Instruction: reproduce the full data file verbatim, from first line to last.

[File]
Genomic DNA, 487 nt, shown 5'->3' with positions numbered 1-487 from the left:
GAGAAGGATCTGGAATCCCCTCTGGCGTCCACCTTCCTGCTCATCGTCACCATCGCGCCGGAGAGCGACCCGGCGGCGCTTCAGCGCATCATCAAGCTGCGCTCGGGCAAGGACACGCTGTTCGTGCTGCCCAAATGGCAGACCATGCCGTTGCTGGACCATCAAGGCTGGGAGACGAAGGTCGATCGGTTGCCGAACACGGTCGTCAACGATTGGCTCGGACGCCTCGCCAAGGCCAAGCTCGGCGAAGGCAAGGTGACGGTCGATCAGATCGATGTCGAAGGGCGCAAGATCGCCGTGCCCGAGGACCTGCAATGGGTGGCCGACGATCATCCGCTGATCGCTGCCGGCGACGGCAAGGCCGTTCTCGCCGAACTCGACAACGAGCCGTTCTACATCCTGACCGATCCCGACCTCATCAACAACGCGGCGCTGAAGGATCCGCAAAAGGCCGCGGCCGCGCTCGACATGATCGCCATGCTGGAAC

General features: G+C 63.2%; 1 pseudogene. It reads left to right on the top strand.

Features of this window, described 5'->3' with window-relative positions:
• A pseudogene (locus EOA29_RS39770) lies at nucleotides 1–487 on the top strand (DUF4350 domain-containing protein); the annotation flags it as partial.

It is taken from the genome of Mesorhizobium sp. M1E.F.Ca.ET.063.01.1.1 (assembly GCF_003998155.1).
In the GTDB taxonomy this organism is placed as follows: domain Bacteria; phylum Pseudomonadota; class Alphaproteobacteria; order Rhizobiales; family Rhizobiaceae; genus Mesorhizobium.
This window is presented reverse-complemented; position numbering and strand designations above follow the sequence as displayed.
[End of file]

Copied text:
Genomic DNA, 487 nt, shown 5'->3' with positions numbered 1-487 from the left:
GAGAAGGATCTGGAATCCCCTCTGGCGTCCACCTTCCTGCTCATCGTCACCATCGCGCCGGAGAGCGACCCGGCGGCGCTTCAGCGCATCATCAAGCTGCGCTCGGGCAAGGACACGCTGTTCGTGCTGCCCAAATGGCAGACCATGCCGTTGCTGGACCATCAAGGCTGGGAGACGAAGGTCGATCGGTTGCCGAACACGGTCGTCAACGATTGGCTCGGACGCCTCGCCAAGGCCAAGCTCGGCGAAGGCAAGGTGACGGTCGATCAGATCGATGTCGAAGGGCGCAAGATCGCCGTGCCCGAGGACCTGCAATGGGTGGCCGACGATCATCCGCTGATCGCTGCCGGCGACGGCAAGGCCGTTCTCGCCGAACTCGACAACGAGCCGTTCTACATCCTGACCGATCCCGACCTCATCAACAACGCGGCGCTGAAGGATCCGCAAAAGGCCGCGGCCGCGCTCGACATGATCGCCATGCTGGAAC

General features: G+C 63.2%; 1 pseudogene. It reads left to right on the top strand.

Features of this window, described 5'->3' with window-relative positions:
• A pseudogene (locus EOA29_RS39770) lies at nucleotides 1–487 on the top strand (DUF4350 domain-containing protein); the annotation flags it as partial.

It is taken from the genome of Mesorhizobium sp. M1E.F.Ca.ET.063.01.1.1 (assembly GCF_003998155.1).
In the GTDB taxonomy this organism is placed as follows: domain Bacteria; phylum Pseudomonadota; class Alphaproteobacteria; order Rhizobiales; family Rhizobiaceae; genus Mesorhizobium.
This window is presented reverse-complemented; position numbering and strand designations above follow the sequence as displayed.